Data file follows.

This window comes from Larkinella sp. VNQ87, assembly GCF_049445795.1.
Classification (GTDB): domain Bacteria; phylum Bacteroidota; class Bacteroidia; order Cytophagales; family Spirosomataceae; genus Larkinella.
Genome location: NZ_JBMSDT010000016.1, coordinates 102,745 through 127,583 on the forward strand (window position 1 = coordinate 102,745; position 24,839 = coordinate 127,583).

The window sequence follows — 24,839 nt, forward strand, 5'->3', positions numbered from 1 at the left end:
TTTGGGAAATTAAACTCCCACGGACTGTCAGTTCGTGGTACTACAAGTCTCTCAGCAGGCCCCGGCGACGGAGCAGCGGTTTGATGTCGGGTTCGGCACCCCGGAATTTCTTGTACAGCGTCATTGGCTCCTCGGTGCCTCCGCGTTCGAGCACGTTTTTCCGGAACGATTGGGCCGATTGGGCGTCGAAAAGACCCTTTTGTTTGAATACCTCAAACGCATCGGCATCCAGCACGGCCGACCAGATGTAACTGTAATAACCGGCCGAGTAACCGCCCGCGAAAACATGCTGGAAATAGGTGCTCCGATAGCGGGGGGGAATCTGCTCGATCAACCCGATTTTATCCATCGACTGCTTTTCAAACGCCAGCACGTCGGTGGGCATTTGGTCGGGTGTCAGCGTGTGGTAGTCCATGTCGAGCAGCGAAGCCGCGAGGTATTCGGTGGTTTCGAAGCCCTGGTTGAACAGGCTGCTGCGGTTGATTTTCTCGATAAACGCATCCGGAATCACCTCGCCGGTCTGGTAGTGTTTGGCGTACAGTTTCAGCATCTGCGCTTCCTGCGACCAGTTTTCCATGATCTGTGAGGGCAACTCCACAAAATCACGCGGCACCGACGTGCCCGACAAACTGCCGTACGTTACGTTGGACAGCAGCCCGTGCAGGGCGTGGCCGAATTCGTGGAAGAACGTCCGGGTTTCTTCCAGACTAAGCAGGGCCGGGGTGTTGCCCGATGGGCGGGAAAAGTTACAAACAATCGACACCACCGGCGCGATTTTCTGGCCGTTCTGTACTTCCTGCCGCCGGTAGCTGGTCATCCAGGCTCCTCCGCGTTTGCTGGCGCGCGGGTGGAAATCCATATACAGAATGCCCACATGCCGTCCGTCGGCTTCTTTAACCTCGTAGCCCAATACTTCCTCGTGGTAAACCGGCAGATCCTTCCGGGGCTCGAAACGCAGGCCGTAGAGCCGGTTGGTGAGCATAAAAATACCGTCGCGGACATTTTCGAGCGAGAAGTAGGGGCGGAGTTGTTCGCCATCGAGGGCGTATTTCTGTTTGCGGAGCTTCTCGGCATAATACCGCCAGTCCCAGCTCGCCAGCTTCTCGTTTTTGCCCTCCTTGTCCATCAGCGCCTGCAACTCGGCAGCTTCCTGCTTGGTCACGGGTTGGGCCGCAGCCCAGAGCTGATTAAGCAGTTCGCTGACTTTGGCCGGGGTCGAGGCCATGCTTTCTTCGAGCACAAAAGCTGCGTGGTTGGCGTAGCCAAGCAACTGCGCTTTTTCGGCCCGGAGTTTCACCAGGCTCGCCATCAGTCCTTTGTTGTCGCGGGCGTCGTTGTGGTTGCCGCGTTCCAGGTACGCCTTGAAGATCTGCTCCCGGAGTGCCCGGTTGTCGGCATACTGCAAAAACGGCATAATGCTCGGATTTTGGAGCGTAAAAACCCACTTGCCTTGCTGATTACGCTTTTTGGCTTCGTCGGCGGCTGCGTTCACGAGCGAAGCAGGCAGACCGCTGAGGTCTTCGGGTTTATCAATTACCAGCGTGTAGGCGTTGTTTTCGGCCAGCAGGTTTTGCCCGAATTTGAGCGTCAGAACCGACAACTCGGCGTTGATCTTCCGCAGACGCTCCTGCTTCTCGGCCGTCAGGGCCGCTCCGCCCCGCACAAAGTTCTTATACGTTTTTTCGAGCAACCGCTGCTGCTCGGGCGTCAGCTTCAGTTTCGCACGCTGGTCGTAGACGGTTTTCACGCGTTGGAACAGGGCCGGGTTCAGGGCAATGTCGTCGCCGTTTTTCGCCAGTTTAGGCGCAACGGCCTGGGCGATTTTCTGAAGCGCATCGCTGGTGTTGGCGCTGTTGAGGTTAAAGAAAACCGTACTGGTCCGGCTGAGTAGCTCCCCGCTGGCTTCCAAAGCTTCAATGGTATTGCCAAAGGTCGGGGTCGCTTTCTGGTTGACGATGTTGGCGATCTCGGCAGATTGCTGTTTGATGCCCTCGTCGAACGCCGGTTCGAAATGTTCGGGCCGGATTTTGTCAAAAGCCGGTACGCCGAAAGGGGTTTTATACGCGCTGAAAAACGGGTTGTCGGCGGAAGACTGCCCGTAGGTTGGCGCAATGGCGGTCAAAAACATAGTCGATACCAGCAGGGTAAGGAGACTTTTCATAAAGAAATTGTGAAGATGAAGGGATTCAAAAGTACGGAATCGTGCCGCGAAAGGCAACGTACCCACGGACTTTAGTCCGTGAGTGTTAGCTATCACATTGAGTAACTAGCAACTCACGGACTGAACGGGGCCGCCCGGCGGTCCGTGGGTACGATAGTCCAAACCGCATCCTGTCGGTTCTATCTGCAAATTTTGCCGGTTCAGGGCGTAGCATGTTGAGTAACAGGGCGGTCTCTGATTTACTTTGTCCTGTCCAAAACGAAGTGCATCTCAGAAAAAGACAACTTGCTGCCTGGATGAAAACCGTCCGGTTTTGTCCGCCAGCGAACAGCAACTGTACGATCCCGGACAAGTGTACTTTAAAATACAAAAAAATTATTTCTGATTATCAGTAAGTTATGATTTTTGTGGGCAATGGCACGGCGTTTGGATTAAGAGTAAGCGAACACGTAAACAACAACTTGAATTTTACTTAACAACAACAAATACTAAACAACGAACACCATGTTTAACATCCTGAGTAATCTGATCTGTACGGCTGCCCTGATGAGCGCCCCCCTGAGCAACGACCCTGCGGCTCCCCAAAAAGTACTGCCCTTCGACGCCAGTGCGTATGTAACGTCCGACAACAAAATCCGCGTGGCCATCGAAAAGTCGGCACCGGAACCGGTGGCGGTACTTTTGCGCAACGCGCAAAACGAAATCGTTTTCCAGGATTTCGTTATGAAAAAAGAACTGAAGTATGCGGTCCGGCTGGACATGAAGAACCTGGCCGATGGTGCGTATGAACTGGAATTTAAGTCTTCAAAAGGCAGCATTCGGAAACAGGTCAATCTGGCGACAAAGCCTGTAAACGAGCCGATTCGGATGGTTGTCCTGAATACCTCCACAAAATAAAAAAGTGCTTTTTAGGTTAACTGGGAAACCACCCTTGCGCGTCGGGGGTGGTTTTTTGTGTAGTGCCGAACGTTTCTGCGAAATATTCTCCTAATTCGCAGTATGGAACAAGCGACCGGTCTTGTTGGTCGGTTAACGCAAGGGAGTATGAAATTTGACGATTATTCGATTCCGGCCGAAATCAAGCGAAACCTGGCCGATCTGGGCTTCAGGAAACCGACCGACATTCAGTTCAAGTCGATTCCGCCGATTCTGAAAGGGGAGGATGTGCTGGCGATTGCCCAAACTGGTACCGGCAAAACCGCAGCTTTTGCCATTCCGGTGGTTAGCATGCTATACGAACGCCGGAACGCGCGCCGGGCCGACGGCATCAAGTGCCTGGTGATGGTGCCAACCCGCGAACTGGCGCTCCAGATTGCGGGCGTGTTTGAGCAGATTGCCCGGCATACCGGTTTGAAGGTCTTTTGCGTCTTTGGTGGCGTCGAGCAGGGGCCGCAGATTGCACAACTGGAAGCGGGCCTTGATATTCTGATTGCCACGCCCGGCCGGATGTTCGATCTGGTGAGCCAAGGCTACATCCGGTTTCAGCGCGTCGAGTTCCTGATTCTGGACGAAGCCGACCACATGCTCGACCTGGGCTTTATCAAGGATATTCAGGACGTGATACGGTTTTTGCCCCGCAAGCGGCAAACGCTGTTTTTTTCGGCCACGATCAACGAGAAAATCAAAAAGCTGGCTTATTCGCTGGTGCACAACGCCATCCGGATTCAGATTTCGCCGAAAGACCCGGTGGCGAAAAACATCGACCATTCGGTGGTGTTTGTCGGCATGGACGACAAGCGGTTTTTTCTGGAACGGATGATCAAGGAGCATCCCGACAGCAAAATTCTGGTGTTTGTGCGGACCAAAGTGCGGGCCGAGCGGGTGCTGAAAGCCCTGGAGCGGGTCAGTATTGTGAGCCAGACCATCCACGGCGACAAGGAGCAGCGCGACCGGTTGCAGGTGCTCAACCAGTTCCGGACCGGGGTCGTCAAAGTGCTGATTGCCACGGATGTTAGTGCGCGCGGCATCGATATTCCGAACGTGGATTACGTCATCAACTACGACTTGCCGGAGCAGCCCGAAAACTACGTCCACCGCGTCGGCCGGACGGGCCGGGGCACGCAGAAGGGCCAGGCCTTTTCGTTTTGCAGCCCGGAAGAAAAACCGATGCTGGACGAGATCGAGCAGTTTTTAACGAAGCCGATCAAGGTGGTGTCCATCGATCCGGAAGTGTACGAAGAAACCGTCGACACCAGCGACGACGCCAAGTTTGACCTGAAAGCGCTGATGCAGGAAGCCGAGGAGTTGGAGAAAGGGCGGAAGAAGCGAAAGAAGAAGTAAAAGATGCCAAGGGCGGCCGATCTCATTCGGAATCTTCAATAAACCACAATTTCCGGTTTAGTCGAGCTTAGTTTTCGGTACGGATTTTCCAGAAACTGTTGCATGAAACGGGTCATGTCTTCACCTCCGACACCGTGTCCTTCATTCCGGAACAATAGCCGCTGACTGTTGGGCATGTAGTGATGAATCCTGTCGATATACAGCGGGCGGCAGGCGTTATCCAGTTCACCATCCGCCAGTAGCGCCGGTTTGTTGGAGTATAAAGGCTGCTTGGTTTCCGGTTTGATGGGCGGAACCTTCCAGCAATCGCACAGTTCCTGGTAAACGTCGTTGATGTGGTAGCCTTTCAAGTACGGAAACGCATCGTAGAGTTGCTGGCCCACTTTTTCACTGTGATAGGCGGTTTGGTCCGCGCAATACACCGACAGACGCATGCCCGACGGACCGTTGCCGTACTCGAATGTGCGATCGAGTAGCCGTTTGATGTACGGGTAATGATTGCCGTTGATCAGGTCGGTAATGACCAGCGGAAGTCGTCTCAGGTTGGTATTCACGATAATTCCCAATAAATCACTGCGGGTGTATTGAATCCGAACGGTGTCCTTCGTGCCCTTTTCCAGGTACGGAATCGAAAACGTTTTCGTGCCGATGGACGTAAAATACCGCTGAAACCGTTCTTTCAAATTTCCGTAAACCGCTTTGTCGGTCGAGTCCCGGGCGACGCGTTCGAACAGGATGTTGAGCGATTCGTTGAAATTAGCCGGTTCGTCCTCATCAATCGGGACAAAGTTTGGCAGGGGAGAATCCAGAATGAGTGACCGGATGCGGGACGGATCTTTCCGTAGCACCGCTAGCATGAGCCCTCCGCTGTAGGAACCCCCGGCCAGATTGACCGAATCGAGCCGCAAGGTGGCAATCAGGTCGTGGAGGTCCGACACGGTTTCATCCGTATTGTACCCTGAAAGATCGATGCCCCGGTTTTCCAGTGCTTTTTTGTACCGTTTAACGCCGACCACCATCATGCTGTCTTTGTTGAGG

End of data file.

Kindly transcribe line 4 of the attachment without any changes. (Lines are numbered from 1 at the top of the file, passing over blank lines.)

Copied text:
The window sequence follows — 24,839 nt, forward strand, 5'->3', positions numbered from 1 at the left end: